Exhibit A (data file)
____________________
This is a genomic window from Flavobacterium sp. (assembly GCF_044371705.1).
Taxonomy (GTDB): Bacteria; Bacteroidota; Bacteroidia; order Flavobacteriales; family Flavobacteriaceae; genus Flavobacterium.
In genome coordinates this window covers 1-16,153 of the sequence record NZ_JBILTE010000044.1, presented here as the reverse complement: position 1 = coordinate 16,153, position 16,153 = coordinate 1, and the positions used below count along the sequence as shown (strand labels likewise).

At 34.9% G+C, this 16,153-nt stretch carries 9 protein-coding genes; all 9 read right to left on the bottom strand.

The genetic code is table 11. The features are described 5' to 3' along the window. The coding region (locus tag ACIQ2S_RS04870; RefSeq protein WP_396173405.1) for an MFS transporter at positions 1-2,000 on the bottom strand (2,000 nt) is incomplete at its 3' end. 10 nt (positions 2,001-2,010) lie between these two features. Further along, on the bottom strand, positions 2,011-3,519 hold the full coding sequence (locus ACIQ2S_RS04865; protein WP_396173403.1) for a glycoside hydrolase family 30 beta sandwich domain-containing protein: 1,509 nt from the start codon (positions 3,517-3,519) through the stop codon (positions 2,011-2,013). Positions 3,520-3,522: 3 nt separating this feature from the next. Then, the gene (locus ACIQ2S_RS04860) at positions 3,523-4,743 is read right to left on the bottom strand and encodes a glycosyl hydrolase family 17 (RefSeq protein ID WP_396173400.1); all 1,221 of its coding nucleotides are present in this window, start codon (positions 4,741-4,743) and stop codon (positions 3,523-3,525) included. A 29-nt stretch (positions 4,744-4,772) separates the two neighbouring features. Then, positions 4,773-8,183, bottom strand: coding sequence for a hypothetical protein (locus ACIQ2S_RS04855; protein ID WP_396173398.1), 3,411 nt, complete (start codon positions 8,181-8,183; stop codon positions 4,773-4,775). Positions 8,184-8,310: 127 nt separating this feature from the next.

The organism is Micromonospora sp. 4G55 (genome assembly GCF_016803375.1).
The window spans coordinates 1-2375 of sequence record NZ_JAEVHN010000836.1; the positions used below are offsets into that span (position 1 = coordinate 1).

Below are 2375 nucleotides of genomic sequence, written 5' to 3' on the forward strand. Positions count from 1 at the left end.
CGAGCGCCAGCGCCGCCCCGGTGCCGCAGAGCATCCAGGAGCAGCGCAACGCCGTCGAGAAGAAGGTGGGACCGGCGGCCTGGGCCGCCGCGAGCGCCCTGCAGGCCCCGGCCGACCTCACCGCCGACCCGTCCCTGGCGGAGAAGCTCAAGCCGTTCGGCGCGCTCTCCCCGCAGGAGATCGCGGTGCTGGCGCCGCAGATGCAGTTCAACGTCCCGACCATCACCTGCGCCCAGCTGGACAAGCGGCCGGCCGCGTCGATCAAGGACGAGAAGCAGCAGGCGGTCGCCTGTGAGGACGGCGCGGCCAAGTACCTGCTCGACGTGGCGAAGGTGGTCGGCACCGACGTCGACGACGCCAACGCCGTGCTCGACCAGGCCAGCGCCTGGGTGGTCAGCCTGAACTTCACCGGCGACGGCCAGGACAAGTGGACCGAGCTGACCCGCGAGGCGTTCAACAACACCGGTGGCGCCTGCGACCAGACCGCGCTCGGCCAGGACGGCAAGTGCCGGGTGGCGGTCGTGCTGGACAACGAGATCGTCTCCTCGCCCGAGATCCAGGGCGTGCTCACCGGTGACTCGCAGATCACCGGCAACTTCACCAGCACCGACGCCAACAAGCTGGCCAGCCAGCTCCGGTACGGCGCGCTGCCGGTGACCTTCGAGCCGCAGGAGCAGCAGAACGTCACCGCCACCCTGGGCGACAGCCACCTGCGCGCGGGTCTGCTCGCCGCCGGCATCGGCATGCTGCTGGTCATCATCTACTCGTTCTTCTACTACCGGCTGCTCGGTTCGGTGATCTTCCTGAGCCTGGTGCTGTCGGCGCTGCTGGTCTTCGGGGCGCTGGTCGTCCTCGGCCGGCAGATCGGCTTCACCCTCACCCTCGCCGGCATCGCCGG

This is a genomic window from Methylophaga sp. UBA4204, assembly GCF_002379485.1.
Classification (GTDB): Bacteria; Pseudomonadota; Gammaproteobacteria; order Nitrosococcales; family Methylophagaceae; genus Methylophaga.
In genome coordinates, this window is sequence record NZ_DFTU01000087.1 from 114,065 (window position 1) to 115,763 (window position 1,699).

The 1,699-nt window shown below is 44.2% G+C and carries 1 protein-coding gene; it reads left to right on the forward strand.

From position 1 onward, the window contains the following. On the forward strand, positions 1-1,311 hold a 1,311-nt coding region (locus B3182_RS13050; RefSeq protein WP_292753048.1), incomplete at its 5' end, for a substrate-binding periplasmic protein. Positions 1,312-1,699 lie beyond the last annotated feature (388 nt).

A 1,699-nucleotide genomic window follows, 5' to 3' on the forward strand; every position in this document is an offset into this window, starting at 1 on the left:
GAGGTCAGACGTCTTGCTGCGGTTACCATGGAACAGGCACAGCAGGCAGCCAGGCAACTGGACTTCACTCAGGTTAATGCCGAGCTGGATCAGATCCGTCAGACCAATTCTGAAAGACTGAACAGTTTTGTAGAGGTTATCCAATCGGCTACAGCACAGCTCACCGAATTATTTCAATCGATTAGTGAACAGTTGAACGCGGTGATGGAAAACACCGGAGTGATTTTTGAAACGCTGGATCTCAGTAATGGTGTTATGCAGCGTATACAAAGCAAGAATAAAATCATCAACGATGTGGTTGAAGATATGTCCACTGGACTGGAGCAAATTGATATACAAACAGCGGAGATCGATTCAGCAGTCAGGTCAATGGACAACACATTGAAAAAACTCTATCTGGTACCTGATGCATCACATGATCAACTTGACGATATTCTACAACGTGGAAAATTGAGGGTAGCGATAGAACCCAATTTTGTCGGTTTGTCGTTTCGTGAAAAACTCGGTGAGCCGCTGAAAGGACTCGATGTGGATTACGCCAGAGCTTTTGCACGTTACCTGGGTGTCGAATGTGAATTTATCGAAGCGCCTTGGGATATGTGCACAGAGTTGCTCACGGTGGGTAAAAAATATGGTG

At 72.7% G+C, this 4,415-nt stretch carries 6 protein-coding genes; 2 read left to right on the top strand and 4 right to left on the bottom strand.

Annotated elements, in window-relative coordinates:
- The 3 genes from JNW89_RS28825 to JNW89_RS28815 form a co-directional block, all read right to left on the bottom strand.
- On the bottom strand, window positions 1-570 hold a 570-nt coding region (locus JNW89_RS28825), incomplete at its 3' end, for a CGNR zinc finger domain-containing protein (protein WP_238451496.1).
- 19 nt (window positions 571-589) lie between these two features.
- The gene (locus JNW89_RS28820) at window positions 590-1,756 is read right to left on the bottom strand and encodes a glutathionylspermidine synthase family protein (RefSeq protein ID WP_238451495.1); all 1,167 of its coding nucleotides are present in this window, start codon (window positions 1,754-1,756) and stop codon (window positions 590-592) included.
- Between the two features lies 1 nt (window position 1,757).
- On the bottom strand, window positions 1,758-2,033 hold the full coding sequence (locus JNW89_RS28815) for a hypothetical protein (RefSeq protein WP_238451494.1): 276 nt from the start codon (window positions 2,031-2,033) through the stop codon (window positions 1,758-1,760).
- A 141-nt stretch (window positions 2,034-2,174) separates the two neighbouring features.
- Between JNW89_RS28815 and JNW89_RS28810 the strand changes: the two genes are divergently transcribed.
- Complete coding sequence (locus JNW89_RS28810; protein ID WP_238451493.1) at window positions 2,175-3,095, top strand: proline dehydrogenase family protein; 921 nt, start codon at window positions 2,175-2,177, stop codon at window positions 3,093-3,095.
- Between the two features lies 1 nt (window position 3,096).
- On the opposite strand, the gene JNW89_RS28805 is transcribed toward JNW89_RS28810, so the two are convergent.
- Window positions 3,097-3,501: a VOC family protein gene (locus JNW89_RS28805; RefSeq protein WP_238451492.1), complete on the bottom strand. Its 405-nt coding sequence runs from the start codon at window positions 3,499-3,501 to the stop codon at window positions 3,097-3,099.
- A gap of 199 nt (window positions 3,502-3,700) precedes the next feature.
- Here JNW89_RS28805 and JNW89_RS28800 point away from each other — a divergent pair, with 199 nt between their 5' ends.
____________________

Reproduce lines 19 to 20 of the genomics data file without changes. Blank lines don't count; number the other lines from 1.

- The 3 genes from JNW89_RS28825 to JNW89_RS28815 form a co-directional block, all read right to left on the bottom strand.
- On the bottom strand, window positions 1-570 hold a 570-nt coding region (locus JNW89_RS28825), incomplete at its 3' end, for a CGNR zinc finger domain-containing protein (protein WP_238451496.1).